The Kids Are Alright -- Unless They Vote for Ron Paul at CPAC, Say Rightbloggers

tomt200.jpgThe 37th annual Conservative Political Action Conference (CPAC), which took place in D.C. last week, came at a happy time for conservatives, what with the recent election of Scott Brown in Massachusetts, the increased visibility of the Tea Party movement due to their own recent convention, and a wave of bad press for Democrats.

So rightbloggers -- a large number of whom were credentialed for the event -- were juiced. "CPAC2010: An Event to really irritate the Libs," decreed RedState, was "on its way to ensuring many Conservative victories in November of 2010."

They had another reason to lay claim to the future: A lot of very young attendees.

"There are 10,000 people at CPAC," rightblogger Melissa Clouthier told the Austin Capital Times. "Probably half of them are under age 25." (Organizers said nearly half the crowd was under 22.) "So there's a LOT of young people, and a lot of energy. And there's more hope."

Along with hope, there was also -- perhaps partly in consequence of the younger crowd -- a little trouble with message control. This year's CPAC straw poll of Presidential contenders was topped by Ron Paul; the endorsement of Paul's libertarianism was a large change for the event (Mitt Romney, who had won the previous three years' straw polls, came in second).

Children being the future, CPAC pandered to its younger attendees with a "XPAC Lounge" featuring hip-hop, video games, and even comedians. "You see kids kicking back," said XPAC organizer Stephen Baldwin, "eating popcorn, checking e-mail on their Wifi with blazing speed."

One of the kids decided to try a little stand-up of his own at the CPAC lectern. In his routine, Jason Mattera of the Young America's Foundation called liberal women ugly, identified a "feminist new black man" as "a crossover between RuPaul and Barney Frank," and made fun of Obama using cocaine.

A tonic for the troops, no doubt, and like the Nancy Pelosi Pinata, par for the partisan course at such gatherings. Rightbloggers endeavored to get some extra mileage out of it by shaming folks who found Mattera's jokes in poor taste. There were plenty of these, but it's always better when they can get after the New York Times. The Times report appeared under the title, "CPAC Speaker Bashes Obama, in Racial Tones," and reporter Kate Zernike said Mattera used "a Chris Rock voice" in his act.

This mild rebuke provoked a deluge of rightblogger rage. "Surprise: NY Times Finds Racial Stereotyping at Conservative Convention," said NewsBusters. "NYT: Brooklyn Accent = RAAAACIST!" said The Jawa Report. Hot Air's Ed Morrissey defended Mattera: "He's been calling me his 'brothah' in his pronounced Brooklyn accent since the day I met him."

Dan Riehl accused Zernike of "smearing" Mattera and added: Look, I know a black guy.

"Some on the Left continue to toss [the word 'racism'] about irresponsibly and unfairly for political purposes," said Guy Benson at National Review. "It's disgraceful, and it must stop." At Big Journalism, Benson demanded an apology, ironically enough, for Zernike's oversensitivity (as did Riehl), and Andrew Breitbart did his usual berserker routine ("Kate Zernike of the New York Times, are you in the room? Are you in the room? You're despicable. You're a despicable human being. You're the New York Times").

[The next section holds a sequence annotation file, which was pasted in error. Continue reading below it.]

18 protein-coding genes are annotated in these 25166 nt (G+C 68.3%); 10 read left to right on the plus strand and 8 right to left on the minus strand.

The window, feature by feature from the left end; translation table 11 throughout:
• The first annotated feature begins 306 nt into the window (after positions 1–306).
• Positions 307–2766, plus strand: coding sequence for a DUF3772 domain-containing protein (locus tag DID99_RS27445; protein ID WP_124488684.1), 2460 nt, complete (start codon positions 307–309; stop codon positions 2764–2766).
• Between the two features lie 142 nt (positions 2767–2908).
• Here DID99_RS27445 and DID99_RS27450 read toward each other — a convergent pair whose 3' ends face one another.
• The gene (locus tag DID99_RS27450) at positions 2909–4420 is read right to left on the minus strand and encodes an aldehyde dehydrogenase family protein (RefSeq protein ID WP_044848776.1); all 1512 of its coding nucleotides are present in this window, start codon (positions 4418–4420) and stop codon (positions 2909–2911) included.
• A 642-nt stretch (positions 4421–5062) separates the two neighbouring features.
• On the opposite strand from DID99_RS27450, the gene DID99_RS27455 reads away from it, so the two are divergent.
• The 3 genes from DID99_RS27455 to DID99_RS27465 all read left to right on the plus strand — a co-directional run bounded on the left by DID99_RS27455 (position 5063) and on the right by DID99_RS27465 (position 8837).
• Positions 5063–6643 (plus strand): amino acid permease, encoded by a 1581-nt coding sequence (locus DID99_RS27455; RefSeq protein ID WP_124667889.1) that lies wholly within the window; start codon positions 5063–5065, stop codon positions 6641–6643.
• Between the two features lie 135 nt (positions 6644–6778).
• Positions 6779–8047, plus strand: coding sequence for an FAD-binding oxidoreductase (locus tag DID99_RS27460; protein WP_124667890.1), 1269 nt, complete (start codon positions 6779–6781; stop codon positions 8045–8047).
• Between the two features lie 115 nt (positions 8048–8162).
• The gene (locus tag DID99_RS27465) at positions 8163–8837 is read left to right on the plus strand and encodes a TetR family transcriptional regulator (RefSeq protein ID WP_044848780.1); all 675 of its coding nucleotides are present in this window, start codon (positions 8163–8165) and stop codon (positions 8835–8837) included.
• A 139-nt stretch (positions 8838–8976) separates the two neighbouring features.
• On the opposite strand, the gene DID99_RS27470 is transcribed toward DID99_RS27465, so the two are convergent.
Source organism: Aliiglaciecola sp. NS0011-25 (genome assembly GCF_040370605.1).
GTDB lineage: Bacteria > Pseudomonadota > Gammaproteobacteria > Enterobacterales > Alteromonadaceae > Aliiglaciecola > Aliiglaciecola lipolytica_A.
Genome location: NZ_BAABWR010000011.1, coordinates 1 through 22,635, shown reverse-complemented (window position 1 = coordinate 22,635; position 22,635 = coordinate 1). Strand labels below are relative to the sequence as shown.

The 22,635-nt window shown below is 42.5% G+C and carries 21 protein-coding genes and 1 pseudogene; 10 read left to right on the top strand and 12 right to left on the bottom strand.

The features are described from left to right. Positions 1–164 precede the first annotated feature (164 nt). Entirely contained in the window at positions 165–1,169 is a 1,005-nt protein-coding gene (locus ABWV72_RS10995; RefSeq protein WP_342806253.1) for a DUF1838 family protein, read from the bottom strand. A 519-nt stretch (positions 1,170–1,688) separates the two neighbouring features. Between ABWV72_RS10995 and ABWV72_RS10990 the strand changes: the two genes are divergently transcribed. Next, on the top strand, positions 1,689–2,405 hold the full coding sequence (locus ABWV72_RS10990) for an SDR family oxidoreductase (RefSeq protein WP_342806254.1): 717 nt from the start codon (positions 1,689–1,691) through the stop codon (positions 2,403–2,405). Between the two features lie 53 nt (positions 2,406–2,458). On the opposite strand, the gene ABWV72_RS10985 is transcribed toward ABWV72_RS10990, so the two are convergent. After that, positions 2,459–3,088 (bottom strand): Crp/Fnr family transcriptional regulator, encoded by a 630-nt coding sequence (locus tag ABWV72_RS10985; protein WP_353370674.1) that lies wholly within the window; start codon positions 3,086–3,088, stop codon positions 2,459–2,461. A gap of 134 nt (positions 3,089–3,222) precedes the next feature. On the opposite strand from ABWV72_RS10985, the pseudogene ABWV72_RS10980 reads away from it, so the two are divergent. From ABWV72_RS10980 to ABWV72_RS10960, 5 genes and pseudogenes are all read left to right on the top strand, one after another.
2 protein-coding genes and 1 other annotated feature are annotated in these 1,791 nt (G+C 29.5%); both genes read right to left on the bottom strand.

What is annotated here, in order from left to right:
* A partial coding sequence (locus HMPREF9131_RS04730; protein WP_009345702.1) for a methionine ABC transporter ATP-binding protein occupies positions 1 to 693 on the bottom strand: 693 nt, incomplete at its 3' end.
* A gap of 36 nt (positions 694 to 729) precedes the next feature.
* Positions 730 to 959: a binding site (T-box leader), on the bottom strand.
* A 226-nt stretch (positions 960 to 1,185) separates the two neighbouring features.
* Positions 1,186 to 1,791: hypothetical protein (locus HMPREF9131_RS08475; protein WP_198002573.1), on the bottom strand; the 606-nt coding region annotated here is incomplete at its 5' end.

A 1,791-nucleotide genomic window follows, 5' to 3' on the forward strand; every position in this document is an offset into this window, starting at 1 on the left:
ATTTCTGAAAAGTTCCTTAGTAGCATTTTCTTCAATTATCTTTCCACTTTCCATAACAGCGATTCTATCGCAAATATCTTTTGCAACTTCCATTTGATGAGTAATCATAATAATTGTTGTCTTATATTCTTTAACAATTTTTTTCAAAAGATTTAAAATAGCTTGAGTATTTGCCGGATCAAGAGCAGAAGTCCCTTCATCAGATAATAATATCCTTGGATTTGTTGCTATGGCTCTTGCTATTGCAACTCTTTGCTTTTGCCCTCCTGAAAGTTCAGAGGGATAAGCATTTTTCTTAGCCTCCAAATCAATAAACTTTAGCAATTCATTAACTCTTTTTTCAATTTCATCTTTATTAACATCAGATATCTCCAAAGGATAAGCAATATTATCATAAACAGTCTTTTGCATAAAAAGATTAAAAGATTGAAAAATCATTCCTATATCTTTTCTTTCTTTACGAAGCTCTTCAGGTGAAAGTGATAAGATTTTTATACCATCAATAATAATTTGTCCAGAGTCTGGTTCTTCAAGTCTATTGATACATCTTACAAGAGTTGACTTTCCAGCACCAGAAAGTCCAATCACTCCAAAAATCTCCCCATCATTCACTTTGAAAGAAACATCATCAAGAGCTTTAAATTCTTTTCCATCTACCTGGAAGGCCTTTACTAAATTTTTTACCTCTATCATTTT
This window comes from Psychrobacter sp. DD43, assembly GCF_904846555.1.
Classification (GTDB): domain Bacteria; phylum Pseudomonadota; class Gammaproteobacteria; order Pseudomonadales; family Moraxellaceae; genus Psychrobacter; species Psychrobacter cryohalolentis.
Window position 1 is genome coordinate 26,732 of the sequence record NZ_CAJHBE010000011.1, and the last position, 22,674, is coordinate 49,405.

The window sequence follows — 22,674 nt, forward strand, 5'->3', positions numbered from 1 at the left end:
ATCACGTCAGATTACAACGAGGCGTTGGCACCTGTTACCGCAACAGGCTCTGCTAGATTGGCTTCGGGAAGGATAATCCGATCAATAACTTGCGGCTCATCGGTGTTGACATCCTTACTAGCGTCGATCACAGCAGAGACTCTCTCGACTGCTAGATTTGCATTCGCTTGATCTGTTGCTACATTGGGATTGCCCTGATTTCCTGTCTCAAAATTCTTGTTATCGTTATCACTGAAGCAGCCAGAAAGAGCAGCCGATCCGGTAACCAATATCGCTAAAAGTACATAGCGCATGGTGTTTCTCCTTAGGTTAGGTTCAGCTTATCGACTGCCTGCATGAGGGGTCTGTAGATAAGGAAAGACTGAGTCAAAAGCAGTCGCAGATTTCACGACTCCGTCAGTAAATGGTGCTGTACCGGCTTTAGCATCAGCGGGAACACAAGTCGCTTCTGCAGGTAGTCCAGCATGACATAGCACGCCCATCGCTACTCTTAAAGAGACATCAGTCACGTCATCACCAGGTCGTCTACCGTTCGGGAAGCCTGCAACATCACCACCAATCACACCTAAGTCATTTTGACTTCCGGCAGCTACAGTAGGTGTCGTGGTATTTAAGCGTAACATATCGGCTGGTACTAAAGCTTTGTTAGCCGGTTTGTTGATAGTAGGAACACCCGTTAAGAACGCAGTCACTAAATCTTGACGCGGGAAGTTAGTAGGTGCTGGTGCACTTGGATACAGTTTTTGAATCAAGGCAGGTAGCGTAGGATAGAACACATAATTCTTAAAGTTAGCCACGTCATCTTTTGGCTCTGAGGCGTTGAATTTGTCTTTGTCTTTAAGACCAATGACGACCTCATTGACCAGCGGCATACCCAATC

(You have to wonder where these guys were when Wanda Sykes was taking grief for her comedy routine at last year's White House Correspondents' Dinner, which NewsBusters, among others, judged an attack on white people. But let's be hopeful; maybe the next time someone makes fun of Sarah Palin, they'll all rush to defend the muse of comedy.)

Along with the young people, there were also of a lot of Birchers at CPAC: The John Birch Society, the far-right conspiracy theorists who had supposedly been read out of the movement by William F. Buckley back in the 60s, were among the sponsors of the event.

It was suggested that the JBS presence was what kept Sarah Palin from the convention (along with its lack of speakers' fees). Dan Riehl found that hypocritical; "She is said to have problems with CPAC for their allowing the John Birch Society to have a booth," wrote Riehl, "but then she turns around and backs Rand Paul, who is about as aligned with the Birchers as any politician, save for his Father, right now." (When Ron Paul took the straw poll, Riehl was silent.)

Perhaps sensing that the Birchers did not offer good PR for their cause, few rightbloggers defended the Birchers' inclusion, and some like Power Line denounced it. Wizbang was an unfortunate exception: "CPAC letting the John Birch Society buy a table at their gathering is one thing," wrote Jay Tea. "Barack Obama building the foundation of his political career under the auspices of unrepentant domestic terrorist William Ayers... is quite another." We assume he meant the comparison to favor CPAC, although admittedly it's hard to tell.

But the Ron Paul win had to be addressed quickly and en masse, lest it dampen the convention buzz.

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